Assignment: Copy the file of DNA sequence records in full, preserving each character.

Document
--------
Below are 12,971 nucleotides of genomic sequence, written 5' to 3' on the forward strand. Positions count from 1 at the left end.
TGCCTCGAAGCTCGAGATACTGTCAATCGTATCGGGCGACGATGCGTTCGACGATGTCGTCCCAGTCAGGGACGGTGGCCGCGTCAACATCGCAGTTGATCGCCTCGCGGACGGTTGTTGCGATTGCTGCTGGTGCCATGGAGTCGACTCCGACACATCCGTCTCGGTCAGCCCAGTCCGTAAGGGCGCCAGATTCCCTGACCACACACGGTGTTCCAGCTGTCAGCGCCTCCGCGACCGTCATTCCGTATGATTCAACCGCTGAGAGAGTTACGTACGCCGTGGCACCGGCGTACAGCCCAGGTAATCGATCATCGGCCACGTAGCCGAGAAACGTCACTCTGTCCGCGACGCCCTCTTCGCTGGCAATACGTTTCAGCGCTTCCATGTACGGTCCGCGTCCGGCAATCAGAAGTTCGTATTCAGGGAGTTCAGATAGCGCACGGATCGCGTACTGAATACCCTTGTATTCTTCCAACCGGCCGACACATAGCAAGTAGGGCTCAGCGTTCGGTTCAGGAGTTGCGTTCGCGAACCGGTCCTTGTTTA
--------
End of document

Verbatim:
Below are 12,971 nucleotides of genomic sequence, written 5' to 3' on the forward strand. Positions count from 1 at the left end.
TGCCTCGAAGCTCGAGATACTGTCAATCGTATCGGGCGACGATGCGTTCGACGATGTCGTCCCAGTCAGGGACGGTGGCCGCGTCAACATCGCAGTTGATCGCCTCGCGGACGGTTGTTGCGATTGCTGCTGGTGCCATGGAGTCGACTCCGACACATCCGTCTCGGTCAGCCCAGTCCGTAAGGGCGCCAGATTCCCTGACCACACACGGTGTTCCAGCTGTCAGCGCCTCCGCGACCGTCATTCCGTATGATTCAACCGCTGAGAGAGTTACGTACGCCGTGGCACCGGCGTACAGCCCAGGTAATCGATCATCGGCCACGTAGCCGAGAAACGTCACTCTGTCCGCGACGCCCTCTTCGCTGGCAATACGTTTCAGCGCTTCCATGTACGGTCCGCGTCCGGCAATCAGAAGTTCGTATTCAGGGAGTTCAGATAGCGCACGGATCGCGTACTGAATACCCTTGTATTCTTCCAACCGGCCGACACATAGCAAGTAGGGCTCAGCGTTCGGTTCAGGAGTTGCGTTCGCGAACCGGTCCTTGTTTA